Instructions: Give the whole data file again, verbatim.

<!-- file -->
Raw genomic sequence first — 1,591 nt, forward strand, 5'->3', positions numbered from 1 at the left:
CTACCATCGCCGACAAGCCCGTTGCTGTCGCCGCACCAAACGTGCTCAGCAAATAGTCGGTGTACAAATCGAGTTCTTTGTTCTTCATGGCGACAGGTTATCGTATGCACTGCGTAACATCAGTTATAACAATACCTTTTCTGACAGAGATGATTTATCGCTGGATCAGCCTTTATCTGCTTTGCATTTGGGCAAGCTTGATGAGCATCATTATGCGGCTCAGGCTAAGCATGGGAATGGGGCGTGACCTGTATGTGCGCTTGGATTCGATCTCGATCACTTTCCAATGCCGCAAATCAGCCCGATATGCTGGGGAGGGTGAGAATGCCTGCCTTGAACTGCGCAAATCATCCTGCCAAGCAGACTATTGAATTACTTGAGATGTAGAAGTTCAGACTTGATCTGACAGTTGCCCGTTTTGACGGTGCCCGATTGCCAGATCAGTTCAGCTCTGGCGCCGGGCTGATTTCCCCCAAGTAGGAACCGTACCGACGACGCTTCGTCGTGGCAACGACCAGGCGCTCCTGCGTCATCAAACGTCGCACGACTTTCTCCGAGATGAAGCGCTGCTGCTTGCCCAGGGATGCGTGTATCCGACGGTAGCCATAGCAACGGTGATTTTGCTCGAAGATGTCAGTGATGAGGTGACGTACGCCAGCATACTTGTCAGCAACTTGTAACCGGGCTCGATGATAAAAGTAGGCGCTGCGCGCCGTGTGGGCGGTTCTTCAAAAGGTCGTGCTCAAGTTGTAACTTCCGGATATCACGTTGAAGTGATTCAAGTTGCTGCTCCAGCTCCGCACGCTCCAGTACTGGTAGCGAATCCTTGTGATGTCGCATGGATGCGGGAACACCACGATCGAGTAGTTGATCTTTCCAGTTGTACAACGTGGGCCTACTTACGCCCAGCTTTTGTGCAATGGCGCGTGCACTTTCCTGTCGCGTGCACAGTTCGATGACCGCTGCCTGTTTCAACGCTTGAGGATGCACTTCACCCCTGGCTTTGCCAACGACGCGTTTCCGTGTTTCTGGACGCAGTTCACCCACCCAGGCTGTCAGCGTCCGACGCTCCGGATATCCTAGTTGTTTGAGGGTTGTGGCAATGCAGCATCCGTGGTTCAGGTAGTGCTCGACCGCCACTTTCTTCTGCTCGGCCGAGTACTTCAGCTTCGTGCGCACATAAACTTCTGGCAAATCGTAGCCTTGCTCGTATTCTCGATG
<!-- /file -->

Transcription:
Raw genomic sequence first — 1,591 nt, forward strand, 5'->3', positions numbered from 1 at the left:
CTACCATCGCCGACAAGCCCGTTGCTGTCGCCGCACCAAACGTGCTCAGCAAATAGTCGGTGTACAAATCGAGTTCTTTGTTCTTCATGGCGACAGGTTATCGTATGCACTGCGTAACATCAGTTATAACAATACCTTTTCTGACAGAGATGATTTATCGCTGGATCAGCCTTTATCTGCTTTGCATTTGGGCAAGCTTGATGAGCATCATTATGCGGCTCAGGCTAAGCATGGGAATGGGGCGTGACCTGTATGTGCGCTTGGATTCGATCTCGATCACTTTCCAATGCCGCAAATCAGCCCGATATGCTGGGGAGGGTGAGAATGCCTGCCTTGAACTGCGCAAATCATCCTGCCAAGCAGACTATTGAATTACTTGAGATGTAGAAGTTCAGACTTGATCTGACAGTTGCCCGTTTTGACGGTGCCCGATTGCCAGATCAGTTCAGCTCTGGCGCCGGGCTGATTTCCCCCAAGTAGGAACCGTACCGACGACGCTTCGTCGTGGCAACGACCAGGCGCTCCTGCGTCATCAAACGTCGCACGACTTTCTCCGAGATGAAGCGCTGCTGCTTGCCCAGGGATGCGTGTATCCGACGGTAGCCATAGCAACGGTGATTTTGCTCGAAGATGTCAGTGATGAGGTGACGTACGCCAGCATACTTGTCAGCAACTTGTAACCGGGCTCGATGATAAAAGTAGGCGCTGCGCGCCGTGTGGGCGGTTCTTCAAAAGGTCGTGCTCAAGTTGTAACTTCCGGATATCACGTTGAAGTGATTCAAGTTGCTGCTCCAGCTCCGCACGCTCCAGTACTGGTAGCGAATCCTTGTGATGTCGCATGGATGCGGGAACACCACGATCGAGTAGTTGATCTTTCCAGTTGTACAACGTGGGCCTACTTACGCCCAGCTTTTGTGCAATGGCGCGTGCACTTTCCTGTCGCGTGCACAGTTCGATGACCGCTGCCTGTTTCAACGCTTGAGGATGCACTTCACCCCTGGCTTTGCCAACGACGCGTTTCCGTGTTTCTGGACGCAGTTCACCCACCCAGGCTGTCAGCGTCCGACGCTCCGGATATCCTAGTTGTTTGAGGGTTGTGGCAATGCAGCATCCGTGGTTCAGGTAGTGCTCGACCGCCACTTTCTTCTGCTCGGCCGAGTACTTCAGCTTCGTGCGCACATAAACTTCTGGCAAATCGTAGCCTTGCTCGTATTCTCGATG